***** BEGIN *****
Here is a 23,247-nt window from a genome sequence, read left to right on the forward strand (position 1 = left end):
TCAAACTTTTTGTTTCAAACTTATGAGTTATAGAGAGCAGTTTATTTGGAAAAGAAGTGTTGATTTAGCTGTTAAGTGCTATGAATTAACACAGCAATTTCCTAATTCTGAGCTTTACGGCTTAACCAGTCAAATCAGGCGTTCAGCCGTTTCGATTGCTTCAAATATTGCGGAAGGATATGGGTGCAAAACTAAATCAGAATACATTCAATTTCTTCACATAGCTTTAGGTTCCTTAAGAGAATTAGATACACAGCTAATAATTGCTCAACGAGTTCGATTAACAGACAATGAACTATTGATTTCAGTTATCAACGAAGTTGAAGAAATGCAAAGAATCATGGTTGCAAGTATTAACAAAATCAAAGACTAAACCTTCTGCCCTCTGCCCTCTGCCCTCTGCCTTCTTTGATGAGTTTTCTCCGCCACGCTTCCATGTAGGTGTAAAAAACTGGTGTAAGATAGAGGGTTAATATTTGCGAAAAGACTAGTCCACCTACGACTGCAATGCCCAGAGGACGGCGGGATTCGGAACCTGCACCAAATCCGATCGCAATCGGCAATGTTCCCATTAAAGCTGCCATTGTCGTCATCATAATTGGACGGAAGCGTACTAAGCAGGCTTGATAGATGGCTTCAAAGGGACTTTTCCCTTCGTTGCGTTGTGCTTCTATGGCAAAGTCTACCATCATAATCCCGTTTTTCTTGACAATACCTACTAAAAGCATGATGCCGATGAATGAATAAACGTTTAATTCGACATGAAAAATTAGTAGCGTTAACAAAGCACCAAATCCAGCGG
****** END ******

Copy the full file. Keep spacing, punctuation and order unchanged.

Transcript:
Here is a 23,247-nt window from a genome sequence, read left to right on the forward strand (position 1 = left end):
TCAAACTTTTTGTTTCAAACTTATGAGTTATAGAGAGCAGTTTATTTGGAAAAGAAGTGTTGATTTAGCTGTTAAGTGCTATGAATTAACACAGCAATTTCCTAATTCTGAGCTTTACGGCTTAACCAGTCAAATCAGGCGTTCAGCCGTTTCGATTGCTTCAAATATTGCGGAAGGATATGGGTGCAAAACTAAATCAGAATACATTCAATTTCTTCACATAGCTTTAGGTTCCTTAAGAGAATTAGATACACAGCTAATAATTGCTCAACGAGTTCGATTAACAGACAATGAACTATTGATTTCAGTTATCAACGAAGTTGAAGAAATGCAAAGAATCATGGTTGCAAGTATTAACAAAATCAAAGACTAAACCTTCTGCCCTCTGCCCTCTGCCCTCTGCCTTCTTTGATGAGTTTTCTCCGCCACGCTTCCATGTAGGTGTAAAAAACTGGTGTAAGATAGAGGGTTAATATTTGCGAAAAGACTAGTCCACCTACGACTGCAATGCCCAGAGGACGGCGGGATTCGGAACCTGCACCAAATCCGATCGCAATCGGCAATGTTCCCATTAAAGCTGCCATTGTCGTCATCATAATTGGACGGAAGCGTACTAAGCAGGCTTGATAGATGGCTTCAAAGGGACTTTTCCCTTCGTTGCGTTGTGCTTCTATGGCAAAGTCTACCATCATAATCCCGTTTTTCTTGACAATACCTACTAAAAGCATGATGCCGATGAATGAATAAACGTTTAATTCGACATGAAAAATTAGTAGCGTTAACAAAGCACCAAATCCAGCGG